Roto Arcade - Fantasy

Anytime the Yankees and Red Sox get together it's a must-see event, and that was the case again Friday when the teams clashed at Fenway Park. New York took the opener of the series, a tense 1-0 victory, and there were plenty of stories off the field as well (the Xavier Nady/Damaso Marte trade, Manny Ramirez's apparent discontent, etc). With a nod to the best rivalry in sports (sorry Duke-UNC), grab your T-Pass and let's open this morning's Closing Time with a handful of nuggets from The Hub.

Ramirez took himself out of the lineup again on Friday, even though MRIs on both knees earlier in the day came back clean. Can we take Ramirez's self-imposed scratch at face value, or is there something else at play here? Dan Shaughnessy of the Boston Globe feels Manny may have finally exhausted his goodwill with the club, perhaps forcing the team into some sort of action, and Sean McAdam of the Providence Journal can picture the Red Sox suspending Ramirez if the outfielder doesn't feel like playing this afternoon. Stay tuned.

Say all you want about Francisco Rodriguez, but Mariano Rivera sure looks like the AL's best reliever to me. Rivera got the final five outs for the Yanks in Friday's nail-biter, three of them by strikeout (a cushy call against Mike Lowell didn't hurt). Take a long look at these ridiculous numbers: four wins, 26 saves in 26 chances, 1.17 ERA, 0.67 WHIP. Pretty amazing to see a career year at age 38.

Joba Chamberlain is turning into a dominant starter right before our eyes, with the latest sample coming Friday (7 IP, 3 H, 0 R, 1 BB, 9 K). Derek Jeter said it was Joba's best outing of the season "by far" and Chamberlain agreed with that assessment.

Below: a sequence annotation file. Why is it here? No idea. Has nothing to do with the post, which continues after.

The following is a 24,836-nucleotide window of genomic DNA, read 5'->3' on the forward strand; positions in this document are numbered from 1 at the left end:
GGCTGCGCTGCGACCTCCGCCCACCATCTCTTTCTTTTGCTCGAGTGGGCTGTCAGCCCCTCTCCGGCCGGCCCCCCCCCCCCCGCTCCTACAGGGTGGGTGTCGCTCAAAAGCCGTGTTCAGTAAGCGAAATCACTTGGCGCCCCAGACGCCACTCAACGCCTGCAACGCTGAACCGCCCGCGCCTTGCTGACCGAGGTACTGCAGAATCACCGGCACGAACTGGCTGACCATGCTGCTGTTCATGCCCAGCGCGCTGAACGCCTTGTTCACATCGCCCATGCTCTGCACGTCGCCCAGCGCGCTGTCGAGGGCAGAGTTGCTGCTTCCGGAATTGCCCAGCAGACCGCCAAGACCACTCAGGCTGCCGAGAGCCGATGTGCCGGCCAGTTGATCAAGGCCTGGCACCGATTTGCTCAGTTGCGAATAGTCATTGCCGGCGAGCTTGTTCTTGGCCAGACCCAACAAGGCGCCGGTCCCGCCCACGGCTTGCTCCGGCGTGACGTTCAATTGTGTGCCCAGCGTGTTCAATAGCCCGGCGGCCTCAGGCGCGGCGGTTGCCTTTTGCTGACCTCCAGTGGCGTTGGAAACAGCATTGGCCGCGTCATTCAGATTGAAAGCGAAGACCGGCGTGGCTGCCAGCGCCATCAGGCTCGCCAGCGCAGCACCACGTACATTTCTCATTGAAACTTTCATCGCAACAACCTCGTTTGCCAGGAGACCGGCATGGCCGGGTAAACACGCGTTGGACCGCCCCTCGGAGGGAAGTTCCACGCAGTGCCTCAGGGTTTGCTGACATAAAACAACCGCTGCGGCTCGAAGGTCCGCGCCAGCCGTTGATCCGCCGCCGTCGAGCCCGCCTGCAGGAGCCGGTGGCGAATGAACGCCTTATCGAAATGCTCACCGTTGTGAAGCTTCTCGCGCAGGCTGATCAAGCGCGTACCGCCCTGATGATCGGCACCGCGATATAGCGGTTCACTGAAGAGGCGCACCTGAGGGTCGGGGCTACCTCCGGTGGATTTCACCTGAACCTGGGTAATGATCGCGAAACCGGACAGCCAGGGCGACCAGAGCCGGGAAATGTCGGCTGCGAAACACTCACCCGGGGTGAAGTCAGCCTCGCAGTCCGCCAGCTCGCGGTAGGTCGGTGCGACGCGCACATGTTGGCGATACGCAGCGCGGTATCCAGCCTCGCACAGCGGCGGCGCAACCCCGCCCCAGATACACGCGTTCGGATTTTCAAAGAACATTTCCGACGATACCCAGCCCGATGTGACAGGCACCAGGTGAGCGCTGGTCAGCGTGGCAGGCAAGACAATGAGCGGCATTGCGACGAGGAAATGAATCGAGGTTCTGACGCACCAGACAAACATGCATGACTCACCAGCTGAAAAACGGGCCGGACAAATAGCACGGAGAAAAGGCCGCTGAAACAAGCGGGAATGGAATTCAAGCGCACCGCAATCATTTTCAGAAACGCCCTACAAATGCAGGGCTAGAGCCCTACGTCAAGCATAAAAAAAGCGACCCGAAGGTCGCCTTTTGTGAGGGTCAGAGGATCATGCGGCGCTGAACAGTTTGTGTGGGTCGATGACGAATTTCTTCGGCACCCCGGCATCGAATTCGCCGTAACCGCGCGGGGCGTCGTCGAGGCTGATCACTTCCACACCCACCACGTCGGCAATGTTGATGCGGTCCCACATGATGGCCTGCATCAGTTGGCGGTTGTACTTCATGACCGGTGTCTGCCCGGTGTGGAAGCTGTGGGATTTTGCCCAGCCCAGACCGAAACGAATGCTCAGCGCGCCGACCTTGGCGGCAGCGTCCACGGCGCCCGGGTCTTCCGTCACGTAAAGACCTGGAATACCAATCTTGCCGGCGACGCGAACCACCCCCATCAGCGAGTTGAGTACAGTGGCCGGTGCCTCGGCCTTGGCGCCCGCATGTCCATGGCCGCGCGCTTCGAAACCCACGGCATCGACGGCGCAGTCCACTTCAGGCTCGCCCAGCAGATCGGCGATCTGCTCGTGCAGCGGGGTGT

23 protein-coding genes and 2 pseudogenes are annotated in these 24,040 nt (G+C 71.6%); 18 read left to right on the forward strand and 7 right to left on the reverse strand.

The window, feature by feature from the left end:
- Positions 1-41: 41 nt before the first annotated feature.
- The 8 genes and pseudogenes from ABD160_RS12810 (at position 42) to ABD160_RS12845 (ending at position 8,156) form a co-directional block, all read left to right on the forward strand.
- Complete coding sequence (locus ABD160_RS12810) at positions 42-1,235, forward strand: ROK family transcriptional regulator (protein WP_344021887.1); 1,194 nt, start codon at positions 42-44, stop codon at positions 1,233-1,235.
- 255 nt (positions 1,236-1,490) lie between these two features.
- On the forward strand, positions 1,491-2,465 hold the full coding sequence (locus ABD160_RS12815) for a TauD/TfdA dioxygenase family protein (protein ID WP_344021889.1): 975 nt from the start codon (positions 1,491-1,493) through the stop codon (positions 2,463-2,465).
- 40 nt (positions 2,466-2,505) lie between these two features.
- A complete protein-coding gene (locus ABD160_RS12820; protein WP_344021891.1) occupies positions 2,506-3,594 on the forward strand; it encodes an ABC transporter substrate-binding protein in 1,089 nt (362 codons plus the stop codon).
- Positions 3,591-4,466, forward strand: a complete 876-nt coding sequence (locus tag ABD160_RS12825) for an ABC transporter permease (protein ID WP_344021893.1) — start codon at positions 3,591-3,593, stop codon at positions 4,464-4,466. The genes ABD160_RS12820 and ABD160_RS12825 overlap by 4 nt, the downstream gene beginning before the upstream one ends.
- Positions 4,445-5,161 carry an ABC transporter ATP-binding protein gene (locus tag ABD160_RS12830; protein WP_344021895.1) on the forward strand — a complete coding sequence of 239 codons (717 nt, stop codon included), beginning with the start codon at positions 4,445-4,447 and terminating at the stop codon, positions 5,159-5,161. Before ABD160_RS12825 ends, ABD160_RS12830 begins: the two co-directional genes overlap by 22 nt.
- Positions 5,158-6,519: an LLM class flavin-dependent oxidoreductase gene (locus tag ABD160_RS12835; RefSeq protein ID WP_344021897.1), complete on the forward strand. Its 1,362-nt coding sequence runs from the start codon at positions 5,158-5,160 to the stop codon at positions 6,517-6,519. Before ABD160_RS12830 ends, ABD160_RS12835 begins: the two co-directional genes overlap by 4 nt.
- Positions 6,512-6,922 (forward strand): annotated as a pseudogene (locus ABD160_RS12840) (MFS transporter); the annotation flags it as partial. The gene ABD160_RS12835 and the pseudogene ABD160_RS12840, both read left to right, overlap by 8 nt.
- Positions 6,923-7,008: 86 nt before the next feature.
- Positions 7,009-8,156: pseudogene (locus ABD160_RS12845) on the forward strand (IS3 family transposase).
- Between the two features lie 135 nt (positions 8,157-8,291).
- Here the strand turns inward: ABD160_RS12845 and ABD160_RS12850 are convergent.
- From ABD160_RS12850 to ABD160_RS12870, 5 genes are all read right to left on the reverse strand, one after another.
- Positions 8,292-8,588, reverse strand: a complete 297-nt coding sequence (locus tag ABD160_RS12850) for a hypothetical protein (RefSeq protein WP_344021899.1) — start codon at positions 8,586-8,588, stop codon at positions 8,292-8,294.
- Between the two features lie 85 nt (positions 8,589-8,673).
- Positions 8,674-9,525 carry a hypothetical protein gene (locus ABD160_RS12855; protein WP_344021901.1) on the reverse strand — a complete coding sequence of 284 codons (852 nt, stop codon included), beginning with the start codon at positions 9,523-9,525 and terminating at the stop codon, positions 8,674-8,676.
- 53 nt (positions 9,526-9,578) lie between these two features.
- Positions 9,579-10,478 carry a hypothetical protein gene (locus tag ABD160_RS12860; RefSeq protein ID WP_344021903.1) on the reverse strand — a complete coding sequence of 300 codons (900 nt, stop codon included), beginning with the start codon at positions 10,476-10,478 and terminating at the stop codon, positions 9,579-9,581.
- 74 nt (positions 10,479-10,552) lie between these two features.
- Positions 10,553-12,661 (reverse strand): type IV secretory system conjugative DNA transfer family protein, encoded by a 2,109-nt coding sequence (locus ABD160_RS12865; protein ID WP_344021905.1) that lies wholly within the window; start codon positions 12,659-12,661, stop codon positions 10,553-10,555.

The acquisition of Nady sends a clear message about how the Yankees feel towards the rest of their aging outfield. Hideki Matsui? New York isn't counting on him for 2008. Bobby Abreu? The Yanks are now positioned to let him walk away as a free agent this winter, unless they really like the price.

Tyler Yates and John Grabow are the two names of interest in Pittsburgh as the Bucs search for a new closer (I'll assume for the moment that everyone passes their physical and the New York-Pittsburgh deal becomes official shortly). Both candidates got to make their case in Friday's loss to the Padres; Yates allowed three hits and a run over two innings, while Grabow worked one scoreless frame. Recent usage and better numbers point to Grabow being the first man to audition, but keep in mind he was dealing with a tired arm earlier in the month. There has also been some trade interest in the veteran lefty, but bottom line, if you've got one shot to fire here, he's the guy you go for. As for Pittsburgh's outfield vacancy, Steve Pearce is headed to the majors to man right field, while Andrew McCutchen will remain in Triple-A.